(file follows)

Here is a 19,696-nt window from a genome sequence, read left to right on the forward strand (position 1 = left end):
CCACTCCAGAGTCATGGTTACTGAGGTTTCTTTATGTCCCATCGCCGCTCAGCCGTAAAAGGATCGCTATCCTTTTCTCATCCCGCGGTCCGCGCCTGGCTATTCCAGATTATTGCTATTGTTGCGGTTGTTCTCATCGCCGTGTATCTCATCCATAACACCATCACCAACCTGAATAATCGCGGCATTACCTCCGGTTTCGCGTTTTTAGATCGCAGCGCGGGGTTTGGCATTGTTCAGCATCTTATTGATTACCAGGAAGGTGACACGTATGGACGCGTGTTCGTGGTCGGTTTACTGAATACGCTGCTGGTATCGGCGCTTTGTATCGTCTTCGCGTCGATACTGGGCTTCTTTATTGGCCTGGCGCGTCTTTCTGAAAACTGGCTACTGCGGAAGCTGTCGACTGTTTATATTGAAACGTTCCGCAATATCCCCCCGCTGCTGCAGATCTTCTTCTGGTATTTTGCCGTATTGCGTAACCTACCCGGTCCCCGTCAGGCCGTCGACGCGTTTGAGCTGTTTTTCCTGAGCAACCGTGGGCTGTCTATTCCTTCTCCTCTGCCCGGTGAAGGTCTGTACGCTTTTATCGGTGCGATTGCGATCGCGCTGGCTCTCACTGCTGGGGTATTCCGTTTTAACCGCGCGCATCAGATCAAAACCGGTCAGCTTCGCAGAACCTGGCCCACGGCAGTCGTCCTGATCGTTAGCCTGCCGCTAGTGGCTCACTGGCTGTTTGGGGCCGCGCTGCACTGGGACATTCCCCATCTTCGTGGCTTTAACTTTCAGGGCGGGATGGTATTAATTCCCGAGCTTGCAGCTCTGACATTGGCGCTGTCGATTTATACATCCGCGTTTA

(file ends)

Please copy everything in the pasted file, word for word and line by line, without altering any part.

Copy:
Here is a 19,696-nt window from a genome sequence, read left to right on the forward strand (position 1 = left end):
CCACTCCAGAGTCATGGTTACTGAGGTTTCTTTATGTCCCATCGCCGCTCAGCCGTAAAAGGATCGCTATCCTTTTCTCATCCCGCGGTCCGCGCCTGGCTATTCCAGATTATTGCTATTGTTGCGGTTGTTCTCATCGCCGTGTATCTCATCCATAACACCATCACCAACCTGAATAATCGCGGCATTACCTCCGGTTTCGCGTTTTTAGATCGCAGCGCGGGGTTTGGCATTGTTCAGCATCTTATTGATTACCAGGAAGGTGACACGTATGGACGCGTGTTCGTGGTCGGTTTACTGAATACGCTGCTGGTATCGGCGCTTTGTATCGTCTTCGCGTCGATACTGGGCTTCTTTATTGGCCTGGCGCGTCTTTCTGAAAACTGGCTACTGCGGAAGCTGTCGACTGTTTATATTGAAACGTTCCGCAATATCCCCCCGCTGCTGCAGATCTTCTTCTGGTATTTTGCCGTATTGCGTAACCTACCCGGTCCCCGTCAGGCCGTCGACGCGTTTGAGCTGTTTTTCCTGAGCAACCGTGGGCTGTCTATTCCTTCTCCTCTGCCCGGTGAAGGTCTGTACGCTTTTATCGGTGCGATTGCGATCGCGCTGGCTCTCACTGCTGGGGTATTCCGTTTTAACCGCGCGCATCAGATCAAAACCGGTCAGCTTCGCAGAACCTGGCCCACGGCAGTCGTCCTGATCGTTAGCCTGCCGCTAGTGGCTCACTGGCTGTTTGGGGCCGCGCTGCACTGGGACATTCCCCATCTTCGTGGCTTTAACTTTCAGGGCGGGATGGTATTAATTCCCGAGCTTGCAGCTCTGACATTGGCGCTGTCGATTTATACATCCGCGTTTA